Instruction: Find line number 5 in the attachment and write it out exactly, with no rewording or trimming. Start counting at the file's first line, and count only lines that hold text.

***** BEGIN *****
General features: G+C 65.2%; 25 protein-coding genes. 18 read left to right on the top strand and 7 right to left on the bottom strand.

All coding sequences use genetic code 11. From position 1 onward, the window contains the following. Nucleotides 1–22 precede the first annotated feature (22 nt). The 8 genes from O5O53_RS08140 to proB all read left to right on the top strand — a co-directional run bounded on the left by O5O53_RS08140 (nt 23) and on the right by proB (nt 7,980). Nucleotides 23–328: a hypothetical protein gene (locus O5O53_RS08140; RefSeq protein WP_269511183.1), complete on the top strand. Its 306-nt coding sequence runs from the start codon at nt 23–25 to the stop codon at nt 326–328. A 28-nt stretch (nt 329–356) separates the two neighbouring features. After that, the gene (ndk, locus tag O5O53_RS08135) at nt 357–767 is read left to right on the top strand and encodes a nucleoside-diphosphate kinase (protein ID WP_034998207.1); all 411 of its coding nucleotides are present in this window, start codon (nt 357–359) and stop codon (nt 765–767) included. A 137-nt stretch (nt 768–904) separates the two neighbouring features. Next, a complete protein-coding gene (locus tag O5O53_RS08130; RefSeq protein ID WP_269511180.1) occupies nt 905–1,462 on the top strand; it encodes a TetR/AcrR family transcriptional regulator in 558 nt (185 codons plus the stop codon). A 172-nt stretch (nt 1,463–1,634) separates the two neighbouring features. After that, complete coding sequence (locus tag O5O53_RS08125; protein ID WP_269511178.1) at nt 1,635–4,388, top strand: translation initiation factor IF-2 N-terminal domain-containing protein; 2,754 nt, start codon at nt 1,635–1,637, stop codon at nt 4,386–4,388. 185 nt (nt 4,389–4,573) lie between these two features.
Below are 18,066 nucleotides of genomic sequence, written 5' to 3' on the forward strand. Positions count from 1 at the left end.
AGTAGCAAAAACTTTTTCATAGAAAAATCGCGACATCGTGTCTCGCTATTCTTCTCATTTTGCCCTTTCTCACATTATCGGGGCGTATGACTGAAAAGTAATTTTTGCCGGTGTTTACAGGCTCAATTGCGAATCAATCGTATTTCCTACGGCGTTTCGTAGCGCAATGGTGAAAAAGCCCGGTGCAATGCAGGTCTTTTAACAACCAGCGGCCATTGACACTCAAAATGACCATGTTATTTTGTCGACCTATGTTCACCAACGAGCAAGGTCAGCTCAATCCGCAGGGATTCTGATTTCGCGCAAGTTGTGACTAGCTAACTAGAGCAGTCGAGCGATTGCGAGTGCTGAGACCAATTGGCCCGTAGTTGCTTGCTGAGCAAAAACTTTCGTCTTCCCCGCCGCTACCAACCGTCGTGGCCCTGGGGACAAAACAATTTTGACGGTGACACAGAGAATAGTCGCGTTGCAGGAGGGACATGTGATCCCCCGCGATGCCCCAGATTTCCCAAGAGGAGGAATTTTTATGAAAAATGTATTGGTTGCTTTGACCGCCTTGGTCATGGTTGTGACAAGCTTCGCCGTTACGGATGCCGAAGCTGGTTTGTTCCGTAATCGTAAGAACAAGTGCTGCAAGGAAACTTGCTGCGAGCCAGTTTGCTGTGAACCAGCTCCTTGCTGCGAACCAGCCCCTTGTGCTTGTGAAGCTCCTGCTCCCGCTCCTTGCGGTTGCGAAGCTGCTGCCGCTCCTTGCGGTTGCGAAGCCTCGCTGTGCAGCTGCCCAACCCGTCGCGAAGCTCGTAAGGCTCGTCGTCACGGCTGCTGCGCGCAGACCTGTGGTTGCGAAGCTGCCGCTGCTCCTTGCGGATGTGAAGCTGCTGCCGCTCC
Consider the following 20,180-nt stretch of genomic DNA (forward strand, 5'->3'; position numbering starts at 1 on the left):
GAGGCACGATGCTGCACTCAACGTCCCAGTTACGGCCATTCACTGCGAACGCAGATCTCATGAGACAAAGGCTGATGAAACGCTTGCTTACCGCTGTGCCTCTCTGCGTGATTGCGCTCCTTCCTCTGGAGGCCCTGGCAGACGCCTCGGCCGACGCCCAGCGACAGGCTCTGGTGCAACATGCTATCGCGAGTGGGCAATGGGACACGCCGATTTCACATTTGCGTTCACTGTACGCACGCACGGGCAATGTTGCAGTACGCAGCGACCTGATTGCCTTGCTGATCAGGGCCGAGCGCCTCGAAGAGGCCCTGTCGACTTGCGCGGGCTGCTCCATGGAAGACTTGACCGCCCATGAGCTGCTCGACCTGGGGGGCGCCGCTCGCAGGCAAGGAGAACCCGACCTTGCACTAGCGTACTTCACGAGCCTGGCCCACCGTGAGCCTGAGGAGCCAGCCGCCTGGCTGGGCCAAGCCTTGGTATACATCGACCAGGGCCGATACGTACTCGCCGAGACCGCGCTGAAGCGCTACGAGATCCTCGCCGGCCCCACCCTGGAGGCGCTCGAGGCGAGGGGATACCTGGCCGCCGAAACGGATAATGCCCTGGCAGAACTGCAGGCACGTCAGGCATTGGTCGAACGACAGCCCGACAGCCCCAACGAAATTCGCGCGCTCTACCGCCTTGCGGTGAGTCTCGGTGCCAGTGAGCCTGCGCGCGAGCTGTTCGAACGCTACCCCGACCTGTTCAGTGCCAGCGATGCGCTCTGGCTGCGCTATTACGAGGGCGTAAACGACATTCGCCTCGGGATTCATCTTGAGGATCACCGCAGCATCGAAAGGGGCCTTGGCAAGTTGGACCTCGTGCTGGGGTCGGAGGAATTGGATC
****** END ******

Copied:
Consider the following 20,180-nt stretch of genomic DNA (forward strand, 5'->3'; position numbering starts at 1 on the left):